Can change come from inside Israel?

Israeli politics is becoming more racist and right-wing as a result of its foundation as a settler state based on Palestinian dispossession, argues James Supple

Israel’s election in November saw right-wing leader Benjamin Netanyahu return to office, after the coalition that replaced him collapsed after just over a year in power. His new government will be even more right-wing than before, including parties committed to extreme racism against Palestinians.

Netanyahu has become the dominant figure in Israeli politics, as Prime Minister almost continuously since 2009. A warmonger and strong supporter of Donald Trump, he announced plans to formally annex large areas of the occupied West Bank, which would make any future peace settlement with the Palestinians impossible.

Netanyahu openly supports racism and apartheid against the Palestinians, declaring that, “Israel is not the state of all its citizens. According to the Basic Law that we passed, Israel is the nation-state of the Jewish people—and its alone.”

After some of his previous right-wing allies abandoned him, Netanyahu brokered a deal last year between small extremist parties to run under the Religious Zionism list. They are now the third biggest party in the Knesset, Israel’s parliament.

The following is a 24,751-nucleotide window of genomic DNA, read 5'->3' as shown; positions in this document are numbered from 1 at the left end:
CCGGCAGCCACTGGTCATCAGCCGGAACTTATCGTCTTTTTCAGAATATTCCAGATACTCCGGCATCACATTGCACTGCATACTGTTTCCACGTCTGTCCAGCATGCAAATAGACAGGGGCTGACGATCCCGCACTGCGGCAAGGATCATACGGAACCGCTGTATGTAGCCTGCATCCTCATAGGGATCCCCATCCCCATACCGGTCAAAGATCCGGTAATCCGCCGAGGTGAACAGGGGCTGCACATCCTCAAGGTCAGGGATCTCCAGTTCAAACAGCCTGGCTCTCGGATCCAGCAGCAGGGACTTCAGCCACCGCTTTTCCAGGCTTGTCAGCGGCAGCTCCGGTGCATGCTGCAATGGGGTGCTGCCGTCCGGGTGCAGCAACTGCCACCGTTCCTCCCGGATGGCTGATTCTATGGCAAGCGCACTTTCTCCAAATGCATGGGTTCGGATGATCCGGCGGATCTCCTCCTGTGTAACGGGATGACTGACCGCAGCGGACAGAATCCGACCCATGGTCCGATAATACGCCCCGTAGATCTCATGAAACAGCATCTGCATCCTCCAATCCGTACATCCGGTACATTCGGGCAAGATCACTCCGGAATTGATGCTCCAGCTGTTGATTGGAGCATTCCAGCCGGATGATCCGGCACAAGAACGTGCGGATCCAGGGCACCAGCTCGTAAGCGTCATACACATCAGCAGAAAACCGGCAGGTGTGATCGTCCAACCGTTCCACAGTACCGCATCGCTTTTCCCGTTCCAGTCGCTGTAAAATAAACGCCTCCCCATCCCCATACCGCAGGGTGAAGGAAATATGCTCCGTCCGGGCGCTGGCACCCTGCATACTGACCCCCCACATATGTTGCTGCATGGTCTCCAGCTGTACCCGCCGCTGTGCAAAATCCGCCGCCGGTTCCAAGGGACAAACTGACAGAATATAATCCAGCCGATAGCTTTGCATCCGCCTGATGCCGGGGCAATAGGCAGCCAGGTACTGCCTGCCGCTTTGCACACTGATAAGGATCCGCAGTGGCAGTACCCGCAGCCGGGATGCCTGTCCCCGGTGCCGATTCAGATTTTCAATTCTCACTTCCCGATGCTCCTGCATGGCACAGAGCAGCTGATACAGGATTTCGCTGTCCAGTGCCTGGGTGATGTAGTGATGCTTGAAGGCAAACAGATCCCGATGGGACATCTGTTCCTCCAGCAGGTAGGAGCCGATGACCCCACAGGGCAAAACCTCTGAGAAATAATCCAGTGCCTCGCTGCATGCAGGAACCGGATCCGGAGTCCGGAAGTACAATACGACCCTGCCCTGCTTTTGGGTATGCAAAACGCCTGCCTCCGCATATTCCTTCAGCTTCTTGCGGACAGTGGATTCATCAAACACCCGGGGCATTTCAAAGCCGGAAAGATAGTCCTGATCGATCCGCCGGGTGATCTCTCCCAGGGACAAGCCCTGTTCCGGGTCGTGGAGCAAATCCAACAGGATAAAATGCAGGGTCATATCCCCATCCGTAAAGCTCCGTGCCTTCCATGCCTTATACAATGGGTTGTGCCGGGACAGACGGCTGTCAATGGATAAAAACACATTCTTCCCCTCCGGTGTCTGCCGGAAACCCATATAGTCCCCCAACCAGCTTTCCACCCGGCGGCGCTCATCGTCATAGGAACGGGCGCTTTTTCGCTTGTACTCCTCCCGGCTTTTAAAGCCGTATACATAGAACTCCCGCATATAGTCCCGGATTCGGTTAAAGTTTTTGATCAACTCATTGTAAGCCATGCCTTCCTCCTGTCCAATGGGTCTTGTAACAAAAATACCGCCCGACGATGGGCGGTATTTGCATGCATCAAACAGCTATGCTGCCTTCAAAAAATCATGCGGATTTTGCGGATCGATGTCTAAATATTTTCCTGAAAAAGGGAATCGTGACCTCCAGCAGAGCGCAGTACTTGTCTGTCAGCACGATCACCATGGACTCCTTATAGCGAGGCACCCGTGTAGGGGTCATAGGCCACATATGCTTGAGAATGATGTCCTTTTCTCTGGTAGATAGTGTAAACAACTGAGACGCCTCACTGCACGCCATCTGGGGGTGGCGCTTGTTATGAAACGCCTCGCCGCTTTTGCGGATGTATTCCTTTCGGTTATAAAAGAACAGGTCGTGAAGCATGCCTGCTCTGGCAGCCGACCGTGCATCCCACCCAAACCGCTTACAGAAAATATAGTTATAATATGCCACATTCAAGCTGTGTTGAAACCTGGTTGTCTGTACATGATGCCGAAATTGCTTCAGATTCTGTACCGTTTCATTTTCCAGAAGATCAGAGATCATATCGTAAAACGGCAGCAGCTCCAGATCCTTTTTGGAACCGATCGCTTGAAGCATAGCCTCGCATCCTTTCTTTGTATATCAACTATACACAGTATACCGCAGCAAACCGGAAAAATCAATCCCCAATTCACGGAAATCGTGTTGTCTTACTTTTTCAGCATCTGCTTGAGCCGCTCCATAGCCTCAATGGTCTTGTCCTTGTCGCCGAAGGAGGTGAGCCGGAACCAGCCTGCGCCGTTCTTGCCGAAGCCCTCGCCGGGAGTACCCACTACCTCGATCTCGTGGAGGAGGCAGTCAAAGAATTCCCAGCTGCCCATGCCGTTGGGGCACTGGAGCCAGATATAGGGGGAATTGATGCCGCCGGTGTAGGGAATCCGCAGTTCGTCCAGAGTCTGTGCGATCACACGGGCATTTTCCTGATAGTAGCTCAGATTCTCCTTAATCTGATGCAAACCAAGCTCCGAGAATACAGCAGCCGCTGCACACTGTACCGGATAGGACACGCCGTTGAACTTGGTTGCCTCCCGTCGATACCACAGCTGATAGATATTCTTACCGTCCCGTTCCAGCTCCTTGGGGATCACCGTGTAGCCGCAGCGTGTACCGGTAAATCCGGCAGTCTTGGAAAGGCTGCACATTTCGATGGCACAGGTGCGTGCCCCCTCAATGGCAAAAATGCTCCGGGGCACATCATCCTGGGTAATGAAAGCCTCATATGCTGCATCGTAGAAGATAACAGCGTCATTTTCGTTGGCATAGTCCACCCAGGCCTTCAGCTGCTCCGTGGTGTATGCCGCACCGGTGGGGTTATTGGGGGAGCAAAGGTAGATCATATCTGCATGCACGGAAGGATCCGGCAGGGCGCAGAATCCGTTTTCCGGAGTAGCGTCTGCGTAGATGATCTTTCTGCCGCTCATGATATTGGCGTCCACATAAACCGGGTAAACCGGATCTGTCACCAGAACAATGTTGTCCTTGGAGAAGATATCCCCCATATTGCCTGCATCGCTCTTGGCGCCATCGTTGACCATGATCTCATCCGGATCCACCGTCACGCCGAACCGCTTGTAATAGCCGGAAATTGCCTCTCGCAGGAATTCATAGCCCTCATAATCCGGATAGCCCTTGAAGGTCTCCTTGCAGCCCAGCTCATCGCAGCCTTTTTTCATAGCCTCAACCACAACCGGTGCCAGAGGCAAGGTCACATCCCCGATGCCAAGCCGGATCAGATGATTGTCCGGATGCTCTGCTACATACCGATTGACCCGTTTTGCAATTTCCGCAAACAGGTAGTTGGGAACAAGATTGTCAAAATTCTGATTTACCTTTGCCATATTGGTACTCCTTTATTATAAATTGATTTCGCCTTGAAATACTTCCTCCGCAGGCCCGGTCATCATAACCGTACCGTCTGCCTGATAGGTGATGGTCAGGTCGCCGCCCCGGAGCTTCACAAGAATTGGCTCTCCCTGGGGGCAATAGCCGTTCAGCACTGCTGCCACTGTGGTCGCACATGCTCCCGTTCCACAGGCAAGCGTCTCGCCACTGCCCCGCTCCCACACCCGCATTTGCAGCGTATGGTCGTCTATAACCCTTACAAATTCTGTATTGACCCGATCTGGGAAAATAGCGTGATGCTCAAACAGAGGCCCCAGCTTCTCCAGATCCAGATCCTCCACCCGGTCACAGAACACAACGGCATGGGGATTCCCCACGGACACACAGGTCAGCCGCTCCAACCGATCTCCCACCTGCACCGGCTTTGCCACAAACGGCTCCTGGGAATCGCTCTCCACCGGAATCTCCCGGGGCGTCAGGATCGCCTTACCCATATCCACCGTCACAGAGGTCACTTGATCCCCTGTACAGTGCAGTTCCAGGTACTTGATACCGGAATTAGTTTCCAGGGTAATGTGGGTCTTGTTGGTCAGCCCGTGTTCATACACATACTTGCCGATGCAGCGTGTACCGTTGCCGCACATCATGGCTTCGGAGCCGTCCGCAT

One of the grouping’s leaders is Itamar Ben-Gvir, a far-right figure who came out of the viciously anti-Arab Kach party, which was banned after one of its members, Baruch Goldstein, massacred 29 Palestinians at a mosque in Hebron. Ben-Gvir has repeatedly praised Goldstein and hung a portrait of him in his office.

He openly calls for the expulsion of Palestinians living inside Israel who are not “loyal” to the idea of a Jewish state and wants the annexation of the West Bank under a regime of explicit apartheid, where Palestinians would have no right to vote.

Israeli politics is becoming more and more ultra-nationalist and right-wing. Even the opposition to Netanyahu, like the party led by Yair Lapid, wants peace with the Palestinians only on terms of abject humiliation.